Production Finally Moves Forward
With this in mind, it shouldn’t be surprising that he would make one last attempt to get Megalopolis off the ground. What should be surprising, however, is that this time it actually worked. By 2019 enough time had elapsed since 9/11 to make its story more acceptable to a general audience, and when combined with the rapidly changing landscape of film that meant high-concept productions were no longer beholden to major studios, it was clear there had never been a better time to make Megalopolis. Cutting-edge technology is becoming more widespread by the day, and while Coppola may not have directed a hit for decades, his name still carries enough weight to earn him an audience with pretty much any actor he wants. Equally, few actors would turn down the opportunity to work with him. Countless names were tossed around between its re-announcement and the start of filming, with the final cast consisting of Adam Driver, Forest Whitaker, Jon Voight, Laurence Fishburne, Nathalie Emmanuel, and Dustin Hoffman (among others) — a dizzying selection that’s enough to catch anyone’s attention.
However, there was still the $100 million-plus budget to consider, and it’s here where Coppola’s passion crossed the line from genius to madness. Fed up with groveling to studios, Coppola has decided to cover the cost himself, his late-career resurgence as a winemaker earning him a sizeable enough fortune with which to bankroll pretty much anything he wants. It’s a hell of a gamble, and considering that the film currently lacks a distributor (plus the complex nature of its visual effects), Megalopolis’s costs could easily spiral out of control before it’s ready for public viewing. Not that Coppola seems concerned. This is a story he believes in – not just on a personal level but from a wider societal perspective too, and it’s unlikely the 83-year-old filmmaker would allow his dream to collapse when it’s this close to being realized.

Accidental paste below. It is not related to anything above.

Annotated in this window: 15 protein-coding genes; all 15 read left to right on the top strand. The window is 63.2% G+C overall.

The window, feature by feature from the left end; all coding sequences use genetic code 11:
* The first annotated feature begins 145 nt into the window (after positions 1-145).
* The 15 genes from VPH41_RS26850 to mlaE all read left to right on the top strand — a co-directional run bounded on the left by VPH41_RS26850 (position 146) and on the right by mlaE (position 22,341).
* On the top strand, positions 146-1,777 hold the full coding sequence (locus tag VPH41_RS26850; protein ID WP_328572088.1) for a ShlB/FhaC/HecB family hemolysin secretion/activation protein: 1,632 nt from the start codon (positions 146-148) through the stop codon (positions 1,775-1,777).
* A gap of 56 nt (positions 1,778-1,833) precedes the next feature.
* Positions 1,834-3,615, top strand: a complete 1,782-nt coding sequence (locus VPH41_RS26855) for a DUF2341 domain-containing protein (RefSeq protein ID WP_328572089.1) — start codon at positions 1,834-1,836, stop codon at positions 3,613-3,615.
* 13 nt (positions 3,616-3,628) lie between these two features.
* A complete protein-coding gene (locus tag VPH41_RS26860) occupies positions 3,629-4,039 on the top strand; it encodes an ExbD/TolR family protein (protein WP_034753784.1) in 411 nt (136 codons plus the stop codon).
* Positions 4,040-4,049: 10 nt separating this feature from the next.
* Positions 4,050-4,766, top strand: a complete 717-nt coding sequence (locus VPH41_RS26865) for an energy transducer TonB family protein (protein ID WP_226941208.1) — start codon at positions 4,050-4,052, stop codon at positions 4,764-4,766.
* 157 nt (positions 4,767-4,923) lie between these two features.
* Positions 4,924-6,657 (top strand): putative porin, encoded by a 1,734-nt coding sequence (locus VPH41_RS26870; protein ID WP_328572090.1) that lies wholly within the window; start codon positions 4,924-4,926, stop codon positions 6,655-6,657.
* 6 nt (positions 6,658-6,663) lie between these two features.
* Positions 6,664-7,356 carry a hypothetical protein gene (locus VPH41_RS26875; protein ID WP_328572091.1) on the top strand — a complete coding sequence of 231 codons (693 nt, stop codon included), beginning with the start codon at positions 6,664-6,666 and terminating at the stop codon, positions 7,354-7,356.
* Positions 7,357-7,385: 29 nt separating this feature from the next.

Coppola never fit into the Hollywood mold, anyway. He was one of the leading figures in New Hollywood for a reason, and even when he was making some of the best films ever made, he was still battling producers and restrictions at every turn. That he was able to make something as audacious as Apocalypse Now within the confines of Hollywood is astonishing, but this success was never going to last. His previous attempts to free himself from this system may have failed, but his passion for truly auteur-driven filmmaking never faded. It’s fitting that his greatest passion project would be made independently, and even if doesn’t live up to 40 years of anticipation, the sheer fact that it’s even getting made is worth celebrating. Megalopolis is among the riskiest bets in the history of film, but to Coppola it’s just a story that deserves to be told. If there’s any sentiment that sums up his career, it’s that.